Middle‐class Travel Patterns, Predispositions and Attitudes, and Present‐day Transport Policy in Bangkok, Thailand

Document Type

Journal Article

Publication Date


Subject Area

planning - surveys, land use - planning, ridership - mode choice, ridership - attitudes, place - urban, mode - mass transit


Urban transportation policy, Under developed countries, Travel surveys, Travel patterns, Travel behavior, Transit, Third world, Public transit, Mode choice, Modal choice, Mobility, Middle income groups, Mental attitudes, Mass transit, Local transit, Less developed countries, Land use planning, Developing countries, Choice of transportation, Bangkok (Thailand), Automobile use, Automobile usage, Automobile travel, Automobile ownership, Attitudes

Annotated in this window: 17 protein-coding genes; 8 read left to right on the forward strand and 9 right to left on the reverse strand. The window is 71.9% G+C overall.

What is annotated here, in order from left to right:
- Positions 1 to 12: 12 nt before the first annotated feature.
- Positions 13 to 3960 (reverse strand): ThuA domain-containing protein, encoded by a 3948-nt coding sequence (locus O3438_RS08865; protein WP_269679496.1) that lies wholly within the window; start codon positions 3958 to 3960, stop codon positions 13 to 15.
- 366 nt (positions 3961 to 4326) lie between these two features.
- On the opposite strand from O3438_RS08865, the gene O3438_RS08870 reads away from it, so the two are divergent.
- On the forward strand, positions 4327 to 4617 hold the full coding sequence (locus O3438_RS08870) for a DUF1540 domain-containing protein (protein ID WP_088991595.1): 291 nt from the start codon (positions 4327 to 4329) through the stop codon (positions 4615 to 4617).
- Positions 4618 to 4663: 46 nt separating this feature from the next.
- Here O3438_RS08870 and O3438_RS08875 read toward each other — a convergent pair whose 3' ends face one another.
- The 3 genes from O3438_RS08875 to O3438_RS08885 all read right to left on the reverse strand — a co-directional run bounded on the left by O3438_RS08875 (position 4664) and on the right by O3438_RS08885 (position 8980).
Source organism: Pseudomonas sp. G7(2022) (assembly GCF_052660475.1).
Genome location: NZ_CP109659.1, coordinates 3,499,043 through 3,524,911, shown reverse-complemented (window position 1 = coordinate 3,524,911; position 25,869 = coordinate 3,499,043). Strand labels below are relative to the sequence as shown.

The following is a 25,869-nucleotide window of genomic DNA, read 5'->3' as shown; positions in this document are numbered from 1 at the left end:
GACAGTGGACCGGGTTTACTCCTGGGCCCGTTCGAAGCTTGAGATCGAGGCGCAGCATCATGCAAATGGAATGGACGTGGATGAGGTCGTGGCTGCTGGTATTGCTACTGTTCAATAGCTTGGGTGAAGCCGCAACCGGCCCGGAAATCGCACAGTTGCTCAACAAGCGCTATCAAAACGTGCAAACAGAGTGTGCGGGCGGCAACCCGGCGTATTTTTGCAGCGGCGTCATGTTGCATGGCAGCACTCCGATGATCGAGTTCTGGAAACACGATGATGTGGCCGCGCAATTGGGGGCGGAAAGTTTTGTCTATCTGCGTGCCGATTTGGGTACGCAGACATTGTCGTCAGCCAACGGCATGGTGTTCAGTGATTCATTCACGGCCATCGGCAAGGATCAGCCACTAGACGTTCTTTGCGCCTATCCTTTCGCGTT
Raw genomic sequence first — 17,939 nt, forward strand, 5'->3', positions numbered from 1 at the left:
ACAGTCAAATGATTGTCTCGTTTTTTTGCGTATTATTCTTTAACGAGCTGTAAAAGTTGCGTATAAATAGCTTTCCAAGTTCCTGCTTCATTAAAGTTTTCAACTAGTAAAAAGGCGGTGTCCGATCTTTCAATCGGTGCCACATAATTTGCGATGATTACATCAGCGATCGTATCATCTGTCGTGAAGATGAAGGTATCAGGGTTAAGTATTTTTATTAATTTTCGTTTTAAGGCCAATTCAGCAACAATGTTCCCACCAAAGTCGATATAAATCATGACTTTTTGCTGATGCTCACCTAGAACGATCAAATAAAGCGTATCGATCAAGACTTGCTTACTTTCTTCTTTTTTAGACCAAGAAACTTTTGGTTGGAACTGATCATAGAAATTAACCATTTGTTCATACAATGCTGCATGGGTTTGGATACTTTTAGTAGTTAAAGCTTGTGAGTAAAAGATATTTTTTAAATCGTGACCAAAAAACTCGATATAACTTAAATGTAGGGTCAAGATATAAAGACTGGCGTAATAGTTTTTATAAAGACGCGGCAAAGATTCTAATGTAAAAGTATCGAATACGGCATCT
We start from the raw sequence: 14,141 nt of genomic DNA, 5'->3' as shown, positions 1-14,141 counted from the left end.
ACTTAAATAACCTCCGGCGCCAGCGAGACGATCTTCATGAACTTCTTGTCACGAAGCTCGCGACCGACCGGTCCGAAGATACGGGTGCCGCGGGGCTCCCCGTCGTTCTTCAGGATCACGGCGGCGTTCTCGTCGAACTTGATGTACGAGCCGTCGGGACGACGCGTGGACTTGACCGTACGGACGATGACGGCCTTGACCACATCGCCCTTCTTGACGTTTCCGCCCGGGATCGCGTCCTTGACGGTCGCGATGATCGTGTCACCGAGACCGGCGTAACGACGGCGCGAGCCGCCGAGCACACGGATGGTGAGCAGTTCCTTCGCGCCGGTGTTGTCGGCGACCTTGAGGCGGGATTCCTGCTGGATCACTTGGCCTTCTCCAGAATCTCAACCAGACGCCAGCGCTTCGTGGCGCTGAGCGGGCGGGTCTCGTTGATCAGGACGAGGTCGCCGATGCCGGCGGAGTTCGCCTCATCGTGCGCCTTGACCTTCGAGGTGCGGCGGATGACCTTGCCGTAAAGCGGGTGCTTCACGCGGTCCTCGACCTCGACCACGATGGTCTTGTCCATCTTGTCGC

Middle-class expansion and new consumption patterns have increasingly become an important focus of studies of the development and change in newly industrialized and middle-income-developing East and South East Asian countries. However, there is still a dearth of studies in the literature particularly focusing on middle-class travel patterns, predispositions and transport policy preferences. Nor have the implications of these factors on current transport and land development policy been examined. The present exploratory study addresses this gap by examining three cases in Bangkok, Thailand, which in recent decades witnessed dramatic middle-class expansion, an increase in private motor vehicle population, and spatial diffusion of middle-class residences into lower-density zones in the suburbs. By mainly employing a survey method of data-gathering and quantitative research analysis, the paper discusses the following findings: (1) that middle-class travel behaviour is characterized by a high dependence on private motor vehicle travel and 'inward commuting'; (2) that middle-class preferences for transport mode and attitudes about remedial policy options are generally protective of their members' car-dependence and ownership; and (3) that present policy measures of the Thai government on Bangkok transport perfectly fit and support exclusively middle- and upper-class predispositions and stakes in mobility. These findings in a developing country city basically follow a similar profile to be found in middle-class-dominant transport patterns and urban form in a number of North American cities. This paper further argues that in a developing country city such as Bangkok, where marked social differentiation and the combined population of poor and low-income classes still comprise almost half of the urban social landscape despite an expanding middle-class, an adequate and good public transport system that also meets the former's need for efficient mobility is an imperative.